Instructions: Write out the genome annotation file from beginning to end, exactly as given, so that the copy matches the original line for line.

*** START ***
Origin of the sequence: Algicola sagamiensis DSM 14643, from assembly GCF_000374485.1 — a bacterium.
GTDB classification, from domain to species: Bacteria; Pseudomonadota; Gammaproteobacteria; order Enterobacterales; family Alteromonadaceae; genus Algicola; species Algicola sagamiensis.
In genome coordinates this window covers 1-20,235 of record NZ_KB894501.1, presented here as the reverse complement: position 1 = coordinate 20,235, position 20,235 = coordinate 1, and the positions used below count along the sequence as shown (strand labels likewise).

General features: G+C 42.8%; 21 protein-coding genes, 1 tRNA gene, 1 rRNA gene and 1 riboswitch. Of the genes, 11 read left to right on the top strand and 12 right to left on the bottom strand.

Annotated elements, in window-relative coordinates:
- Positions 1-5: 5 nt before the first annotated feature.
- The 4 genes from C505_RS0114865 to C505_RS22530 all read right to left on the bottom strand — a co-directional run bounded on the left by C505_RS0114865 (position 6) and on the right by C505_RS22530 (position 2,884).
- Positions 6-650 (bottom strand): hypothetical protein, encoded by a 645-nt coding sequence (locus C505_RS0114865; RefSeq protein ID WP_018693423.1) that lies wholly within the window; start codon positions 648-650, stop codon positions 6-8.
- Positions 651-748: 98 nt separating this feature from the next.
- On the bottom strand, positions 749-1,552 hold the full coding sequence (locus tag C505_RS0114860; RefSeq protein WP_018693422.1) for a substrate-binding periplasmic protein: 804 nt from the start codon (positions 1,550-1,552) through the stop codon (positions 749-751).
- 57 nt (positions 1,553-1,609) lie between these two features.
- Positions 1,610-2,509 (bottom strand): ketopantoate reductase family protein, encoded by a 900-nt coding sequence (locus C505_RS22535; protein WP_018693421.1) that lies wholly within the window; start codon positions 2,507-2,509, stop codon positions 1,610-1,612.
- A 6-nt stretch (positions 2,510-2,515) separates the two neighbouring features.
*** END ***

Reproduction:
Origin of the sequence: Algicola sagamiensis DSM 14643, from assembly GCF_000374485.1 — a bacterium.
GTDB classification, from domain to species: Bacteria; Pseudomonadota; Gammaproteobacteria; order Enterobacterales; family Alteromonadaceae; genus Algicola; species Algicola sagamiensis.
In genome coordinates this window covers 1-20,235 of record NZ_KB894501.1, presented here as the reverse complement: position 1 = coordinate 20,235, position 20,235 = coordinate 1, and the positions used below count along the sequence as shown (strand labels likewise).

General features: G+C 42.8%; 21 protein-coding genes, 1 tRNA gene, 1 rRNA gene and 1 riboswitch. Of the genes, 11 read left to right on the top strand and 12 right to left on the bottom strand.

Annotated elements, in window-relative coordinates:
- Positions 1-5: 5 nt before the first annotated feature.
- The 4 genes from C505_RS0114865 to C505_RS22530 all read right to left on the bottom strand — a co-directional run bounded on the left by C505_RS0114865 (position 6) and on the right by C505_RS22530 (position 2,884).
- Positions 6-650 (bottom strand): hypothetical protein, encoded by a 645-nt coding sequence (locus C505_RS0114865; RefSeq protein ID WP_018693423.1) that lies wholly within the window; start codon positions 648-650, stop codon positions 6-8.
- Positions 651-748: 98 nt separating this feature from the next.
- On the bottom strand, positions 749-1,552 hold the full coding sequence (locus tag C505_RS0114860; RefSeq protein WP_018693422.1) for a substrate-binding periplasmic protein: 804 nt from the start codon (positions 1,550-1,552) through the stop codon (positions 749-751).
- 57 nt (positions 1,553-1,609) lie between these two features.
- Positions 1,610-2,509 (bottom strand): ketopantoate reductase family protein, encoded by a 900-nt coding sequence (locus C505_RS22535; protein WP_018693421.1) that lies wholly within the window; start codon positions 2,507-2,509, stop codon positions 1,610-1,612.
- A 6-nt stretch (positions 2,510-2,515) separates the two neighbouring features.